Joshua Mayers November 23, 2016
Sure, massive buyouts and mega-funds get the headlines, but the majority of US private equity deals these days take place in the middle market.
Our 3Q US PE Middle Market Report is chock full of data and analysis to give you a thorough understanding of the landscape, but if you'd rather skip to the highlights of the 17-page report, we've compiled the top charts below.
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Note: PitchBook defines the US middle market as companies acquired through buyouts priced between $25 million and $1 billion. Minority deals are not included. That is further broken down into the lower middle market ($25M to $100M), the core middle market ($100M to $500M) and the upper middle market ($500M to $1B).
Through 3Q, private equity investment in the US middle market continues its slump. Though relatively strong on a historical basis, the number of transactions and total value of those deals are both off last year's pace.
Increased activity in the lower and core segments of the middle market is easy to see as median deal size drops again. At this point, the question of supply within the lower middle market inevitably comes up.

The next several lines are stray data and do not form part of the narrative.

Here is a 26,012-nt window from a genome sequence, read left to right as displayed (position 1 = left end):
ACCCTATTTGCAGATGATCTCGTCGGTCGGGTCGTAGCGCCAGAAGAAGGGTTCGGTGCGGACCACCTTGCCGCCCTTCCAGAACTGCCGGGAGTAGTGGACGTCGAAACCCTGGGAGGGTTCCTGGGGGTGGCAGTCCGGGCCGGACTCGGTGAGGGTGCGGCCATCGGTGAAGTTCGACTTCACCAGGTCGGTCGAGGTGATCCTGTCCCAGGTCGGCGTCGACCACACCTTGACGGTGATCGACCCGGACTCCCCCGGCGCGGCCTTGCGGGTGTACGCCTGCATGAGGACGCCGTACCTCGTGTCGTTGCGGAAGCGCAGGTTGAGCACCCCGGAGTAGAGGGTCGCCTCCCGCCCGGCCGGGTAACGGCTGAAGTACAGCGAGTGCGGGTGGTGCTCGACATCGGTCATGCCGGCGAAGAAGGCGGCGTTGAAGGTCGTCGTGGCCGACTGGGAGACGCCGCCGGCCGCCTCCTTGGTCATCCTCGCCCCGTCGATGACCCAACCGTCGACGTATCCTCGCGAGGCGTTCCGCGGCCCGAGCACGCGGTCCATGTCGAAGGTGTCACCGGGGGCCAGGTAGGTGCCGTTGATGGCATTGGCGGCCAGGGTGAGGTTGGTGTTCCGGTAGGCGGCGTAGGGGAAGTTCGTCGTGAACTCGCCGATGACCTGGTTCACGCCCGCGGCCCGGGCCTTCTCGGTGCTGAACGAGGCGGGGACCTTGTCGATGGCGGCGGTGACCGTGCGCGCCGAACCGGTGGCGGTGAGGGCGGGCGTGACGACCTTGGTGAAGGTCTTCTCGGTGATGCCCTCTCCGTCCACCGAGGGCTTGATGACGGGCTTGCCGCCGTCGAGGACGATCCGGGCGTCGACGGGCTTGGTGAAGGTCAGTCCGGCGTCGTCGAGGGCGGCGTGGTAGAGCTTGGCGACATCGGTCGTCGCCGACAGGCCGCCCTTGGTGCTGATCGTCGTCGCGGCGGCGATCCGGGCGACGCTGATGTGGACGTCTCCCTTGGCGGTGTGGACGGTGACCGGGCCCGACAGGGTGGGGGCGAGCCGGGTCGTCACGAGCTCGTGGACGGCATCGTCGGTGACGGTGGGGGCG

LMM deal value in the US is on pace to exceed each of the last few years. This was driven by a strong 1Q, with the following quarters returning more to the historical mean.
CMM activity in the US has slowed after a very steady first half of the year. Overall, the segment is tracking well behind the previous two years in terms of value and deal count.
While UMM activity in the US has been sluggish, IT shows resilience, making up 30% of deals through 3Q. Quality targets at this price point have proven hard to come by.
US middle-market inventory is increasingly concentrated in relatively younger companies, and overall holdings are only up about 3% from last year.
Corporate acquisitions and secondary buyouts in the US have taken longer to develop in 2016. The cold IPO market is forcing managers to look elsewhere.
US PE-backed exits in the middle market totaled just under $51.5 billion across 593 sales in the first three quarters of the year, representing 33% and 20% YoY decreases, respectively.
We saw more secondary buyouts than corporate acquisitions in both 2Q and 3Q of this year, the first time we’ve seen two consecutive quarters experience this trend in the US since at least 2005.
Through 3Q, $80 billion has been closed across 121 vehicles in the US, on pace for a 9% decrease in capital committed, but the exact same number of funds as last year—overall fairly strong figures.
Industry giants are raising huge pools outside of the US middle market, while traditional MM players are finding value through smaller, specialized vehicles. As such, UMM-focused funds have made up just 17% of 2016 closes in this segment.
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